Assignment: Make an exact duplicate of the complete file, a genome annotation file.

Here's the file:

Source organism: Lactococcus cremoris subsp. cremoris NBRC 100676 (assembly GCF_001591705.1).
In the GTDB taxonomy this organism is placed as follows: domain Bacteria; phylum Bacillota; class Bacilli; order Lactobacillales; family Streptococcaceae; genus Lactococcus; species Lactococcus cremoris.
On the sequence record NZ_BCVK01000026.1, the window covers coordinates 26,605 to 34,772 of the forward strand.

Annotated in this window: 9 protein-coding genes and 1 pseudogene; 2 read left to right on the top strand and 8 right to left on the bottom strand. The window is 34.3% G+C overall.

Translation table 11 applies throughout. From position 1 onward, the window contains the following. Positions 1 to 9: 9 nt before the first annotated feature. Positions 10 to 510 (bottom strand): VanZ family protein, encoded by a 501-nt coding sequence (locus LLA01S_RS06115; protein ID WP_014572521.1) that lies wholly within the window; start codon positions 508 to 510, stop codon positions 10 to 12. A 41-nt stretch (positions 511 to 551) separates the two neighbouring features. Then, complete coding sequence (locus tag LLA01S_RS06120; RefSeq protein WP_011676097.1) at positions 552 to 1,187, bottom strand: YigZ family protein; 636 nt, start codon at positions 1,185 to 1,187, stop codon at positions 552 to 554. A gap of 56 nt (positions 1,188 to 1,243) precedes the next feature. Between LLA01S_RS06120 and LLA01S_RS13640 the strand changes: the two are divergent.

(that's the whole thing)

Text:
Source organism: Lactococcus cremoris subsp. cremoris NBRC 100676 (assembly GCF_001591705.1).
In the GTDB taxonomy this organism is placed as follows: domain Bacteria; phylum Bacillota; class Bacilli; order Lactobacillales; family Streptococcaceae; genus Lactococcus; species Lactococcus cremoris.
On the sequence record NZ_BCVK01000026.1, the window covers coordinates 26,605 to 34,772 of the forward strand.

Annotated in this window: 9 protein-coding genes and 1 pseudogene; 2 read left to right on the top strand and 8 right to left on the bottom strand. The window is 34.3% G+C overall.

Translation table 11 applies throughout. From position 1 onward, the window contains the following. Positions 1 to 9: 9 nt before the first annotated feature. Positions 10 to 510 (bottom strand): VanZ family protein, encoded by a 501-nt coding sequence (locus LLA01S_RS06115; protein ID WP_014572521.1) that lies wholly within the window; start codon positions 508 to 510, stop codon positions 10 to 12. A 41-nt stretch (positions 511 to 551) separates the two neighbouring features. Then, complete coding sequence (locus tag LLA01S_RS06120; RefSeq protein WP_011676097.1) at positions 552 to 1,187, bottom strand: YigZ family protein; 636 nt, start codon at positions 1,185 to 1,187, stop codon at positions 552 to 554. A gap of 56 nt (positions 1,188 to 1,243) precedes the next feature. Between LLA01S_RS06120 and LLA01S_RS13640 the strand changes: the two are divergent.